Urban and suburban life offers wonderful conveniences and cultural benefits. But the downside that many families are experiencing is the pervasive use of electronics and disconnectedness from nature.
These lifestyle deficiencies have increased the popularity of yoga, meditation and the practice of mindfulness is topping the covers of national magazines. Everyday mothers and fathers are also working hard to engage their children in outdoor activities and nature. But these things require an ongoing effort on top of already packed schedules. That’s why mindful home designs that bring nature into your living space have been trending.
Origins Of Mindful Home Design
There are plenty of home fads that come and go. Some may remember the intense oranges of the 1970s or tiles that covered over lush hardwood floors. Yikes.
One of the founders of the nature-infused home movement was America’s beloved architect Frank Lloyd Wright. His acclaimed Fallingwater marvel was built in 1935 directly on top of a waterfall. The design incorporated natural stone and timber in a way that brought the outdoors living experience into the home. The southwest Pennsylvania wonder forms the basis for the recent trend to incorporate natural elements into living spaces.
The idea that connectedness to nature improves mindfulness has been supported by a wealth of research. The Japanese use “forest bathing” as a way to feed the mind and spirit. The basic idea goes hand in hand with Wright’s architectural thinking that human senses benefit from a direct and discernable connection to nature.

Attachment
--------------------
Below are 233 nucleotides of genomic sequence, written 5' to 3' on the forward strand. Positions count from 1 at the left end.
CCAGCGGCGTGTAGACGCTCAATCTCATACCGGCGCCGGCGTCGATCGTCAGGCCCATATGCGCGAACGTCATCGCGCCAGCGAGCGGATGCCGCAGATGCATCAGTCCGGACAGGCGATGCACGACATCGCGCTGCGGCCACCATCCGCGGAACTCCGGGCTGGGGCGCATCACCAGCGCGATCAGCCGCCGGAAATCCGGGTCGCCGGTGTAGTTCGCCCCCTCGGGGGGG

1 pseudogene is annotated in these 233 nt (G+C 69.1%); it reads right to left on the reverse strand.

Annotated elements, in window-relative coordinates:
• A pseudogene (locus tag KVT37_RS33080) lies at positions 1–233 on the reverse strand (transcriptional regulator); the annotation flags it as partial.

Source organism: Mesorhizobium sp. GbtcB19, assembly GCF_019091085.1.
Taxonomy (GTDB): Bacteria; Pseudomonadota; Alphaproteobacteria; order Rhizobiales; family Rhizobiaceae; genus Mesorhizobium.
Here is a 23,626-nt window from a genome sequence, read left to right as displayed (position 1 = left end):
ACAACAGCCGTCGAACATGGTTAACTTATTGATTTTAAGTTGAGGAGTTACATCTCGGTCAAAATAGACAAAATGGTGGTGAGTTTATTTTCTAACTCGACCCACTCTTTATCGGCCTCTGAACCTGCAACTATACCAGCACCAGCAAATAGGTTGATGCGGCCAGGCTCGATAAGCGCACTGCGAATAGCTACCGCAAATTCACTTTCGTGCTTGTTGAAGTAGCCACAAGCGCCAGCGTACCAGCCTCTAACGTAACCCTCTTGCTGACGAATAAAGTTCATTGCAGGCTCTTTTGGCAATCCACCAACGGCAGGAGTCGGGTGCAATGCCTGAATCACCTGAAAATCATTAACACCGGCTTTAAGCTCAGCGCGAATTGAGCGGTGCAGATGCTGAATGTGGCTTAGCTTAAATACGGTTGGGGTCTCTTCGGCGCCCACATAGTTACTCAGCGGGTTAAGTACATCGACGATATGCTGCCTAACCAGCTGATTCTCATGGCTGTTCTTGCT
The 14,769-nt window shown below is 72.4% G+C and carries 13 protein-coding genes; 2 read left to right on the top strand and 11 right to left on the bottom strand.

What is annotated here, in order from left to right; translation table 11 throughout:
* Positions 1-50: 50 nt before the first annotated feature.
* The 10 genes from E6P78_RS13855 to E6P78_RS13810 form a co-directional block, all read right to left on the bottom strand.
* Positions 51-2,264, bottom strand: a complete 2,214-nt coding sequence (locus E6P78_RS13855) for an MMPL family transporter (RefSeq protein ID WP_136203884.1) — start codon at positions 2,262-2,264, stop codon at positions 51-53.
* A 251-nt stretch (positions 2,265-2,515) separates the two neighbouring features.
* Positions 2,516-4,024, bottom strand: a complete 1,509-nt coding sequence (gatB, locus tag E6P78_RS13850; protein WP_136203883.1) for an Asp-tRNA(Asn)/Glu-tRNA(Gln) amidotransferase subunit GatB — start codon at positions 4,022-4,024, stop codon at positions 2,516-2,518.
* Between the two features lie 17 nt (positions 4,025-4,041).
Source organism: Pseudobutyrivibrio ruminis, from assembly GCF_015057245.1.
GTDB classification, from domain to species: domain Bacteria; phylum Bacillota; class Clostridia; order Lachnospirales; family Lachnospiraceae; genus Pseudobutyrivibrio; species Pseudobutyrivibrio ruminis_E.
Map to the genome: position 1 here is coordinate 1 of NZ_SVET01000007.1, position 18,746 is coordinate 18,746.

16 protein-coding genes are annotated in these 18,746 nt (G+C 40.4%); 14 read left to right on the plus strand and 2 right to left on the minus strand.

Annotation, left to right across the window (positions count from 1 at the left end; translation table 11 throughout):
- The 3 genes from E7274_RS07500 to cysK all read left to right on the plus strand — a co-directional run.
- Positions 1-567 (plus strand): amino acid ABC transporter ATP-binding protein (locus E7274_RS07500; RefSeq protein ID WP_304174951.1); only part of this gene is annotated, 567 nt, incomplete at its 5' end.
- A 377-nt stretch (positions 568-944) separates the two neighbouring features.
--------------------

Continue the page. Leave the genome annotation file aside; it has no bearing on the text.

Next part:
Studies have shown that patients recovering from illness or surgery demonstrate marked health improvement through natural immersion. But the practical question is: how does this trend benefit everyday homeowners?
Natural Homes Improve Mindfulness
It’s not practical to bring an entire forest into your home. But creating semi open-air spaces go a long way to an outdoor feeling.
Many homes are including semi-enclosed spaces constructed from natural timbers, stone flooring and rich plant life emulate the positive effects nature has on the human psyche. Although subtle, they help reduce the nature deficiency experienced by many tech-oriented adults and children.
By working with materials that further the experiences of nature’s sights, sounds, touches, smells and even tastes in some cases, living environments are bringing a touch of the natural world home.
When considering a remodeling project or new construction, consider looking at the ideas of Frank Lloyd Wright’s Fallingwater project and contemporary home designers about infusing nature into your everyday life.